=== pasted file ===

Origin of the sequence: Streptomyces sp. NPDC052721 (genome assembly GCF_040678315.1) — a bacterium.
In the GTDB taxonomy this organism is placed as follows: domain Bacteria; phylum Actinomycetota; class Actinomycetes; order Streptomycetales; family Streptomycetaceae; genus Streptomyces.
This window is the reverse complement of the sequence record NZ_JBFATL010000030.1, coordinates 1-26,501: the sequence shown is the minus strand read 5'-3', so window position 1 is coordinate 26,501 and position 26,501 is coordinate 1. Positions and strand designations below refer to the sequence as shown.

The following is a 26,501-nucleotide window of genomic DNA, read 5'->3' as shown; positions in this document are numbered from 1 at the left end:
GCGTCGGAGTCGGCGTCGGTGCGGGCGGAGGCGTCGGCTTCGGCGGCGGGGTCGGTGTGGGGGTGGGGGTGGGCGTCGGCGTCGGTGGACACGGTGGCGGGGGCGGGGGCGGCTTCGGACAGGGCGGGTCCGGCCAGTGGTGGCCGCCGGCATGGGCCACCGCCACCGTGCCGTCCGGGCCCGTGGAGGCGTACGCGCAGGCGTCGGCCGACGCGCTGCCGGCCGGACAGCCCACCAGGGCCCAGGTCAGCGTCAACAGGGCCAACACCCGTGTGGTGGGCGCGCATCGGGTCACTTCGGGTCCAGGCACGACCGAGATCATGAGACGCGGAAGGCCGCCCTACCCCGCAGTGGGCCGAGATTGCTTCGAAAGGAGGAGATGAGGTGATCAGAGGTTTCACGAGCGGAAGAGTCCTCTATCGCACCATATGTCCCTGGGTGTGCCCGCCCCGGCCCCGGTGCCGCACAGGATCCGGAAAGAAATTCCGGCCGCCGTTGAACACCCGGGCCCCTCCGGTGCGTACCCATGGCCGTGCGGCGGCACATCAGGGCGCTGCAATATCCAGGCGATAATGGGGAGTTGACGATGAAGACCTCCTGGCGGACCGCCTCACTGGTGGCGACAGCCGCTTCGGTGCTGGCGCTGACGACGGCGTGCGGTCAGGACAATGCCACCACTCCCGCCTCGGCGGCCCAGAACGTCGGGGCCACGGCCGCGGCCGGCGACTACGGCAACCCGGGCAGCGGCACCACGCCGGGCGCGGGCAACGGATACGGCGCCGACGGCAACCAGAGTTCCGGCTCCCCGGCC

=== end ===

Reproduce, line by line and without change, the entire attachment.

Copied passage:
Origin of the sequence: Streptomyces sp. NPDC052721 (genome assembly GCF_040678315.1) — a bacterium.
In the GTDB taxonomy this organism is placed as follows: domain Bacteria; phylum Actinomycetota; class Actinomycetes; order Streptomycetales; family Streptomycetaceae; genus Streptomyces.
This window is the reverse complement of the sequence record NZ_JBFATL010000030.1, coordinates 1-26,501: the sequence shown is the minus strand read 5'-3', so window position 1 is coordinate 26,501 and position 26,501 is coordinate 1. Positions and strand designations below refer to the sequence as shown.

The following is a 26,501-nucleotide window of genomic DNA, read 5'->3' as shown; positions in this document are numbered from 1 at the left end:
GCGTCGGAGTCGGCGTCGGTGCGGGCGGAGGCGTCGGCTTCGGCGGCGGGGTCGGTGTGGGGGTGGGGGTGGGCGTCGGCGTCGGTGGACACGGTGGCGGGGGCGGGGGCGGCTTCGGACAGGGCGGGTCCGGCCAGTGGTGGCCGCCGGCATGGGCCACCGCCACCGTGCCGTCCGGGCCCGTGGAGGCGTACGCGCAGGCGTCGGCCGACGCGCTGCCGGCCGGACAGCCCACCAGGGCCCAGGTCAGCGTCAACAGGGCCAACACCCGTGTGGTGGGCGCGCATCGGGTCACTTCGGGTCCAGGCACGACCGAGATCATGAGACGCGGAAGGCCGCCCTACCCCGCAGTGGGCCGAGATTGCTTCGAAAGGAGGAGATGAGGTGATCAGAGGTTTCACGAGCGGAAGAGTCCTCTATCGCACCATATGTCCCTGGGTGTGCCCGCCCCGGCCCCGGTGCCGCACAGGATCCGGAAAGAAATTCCGGCCGCCGTTGAACACCCGGGCCCCTCCGGTGCGTACCCATGGCCGTGCGGCGGCACATCAGGGCGCTGCAATATCCAGGCGATAATGGGGAGTTGACGATGAAGACCTCCTGGCGGACCGCCTCACTGGTGGCGACAGCCGCTTCGGTGCTGGCGCTGACGACGGCGTGCGGTCAGGACAATGCCACCACTCCCGCCTCGGCGGCCCAGAACGTCGGGGCCACGGCCGCGGCCGGCGACTACGGCAACCCGGGCAGCGGCACCACGCCGGGCGCGGGCAACGGATACGGCGCCGACGGCAACCAGAGTTCCGGCTCCCCGGCC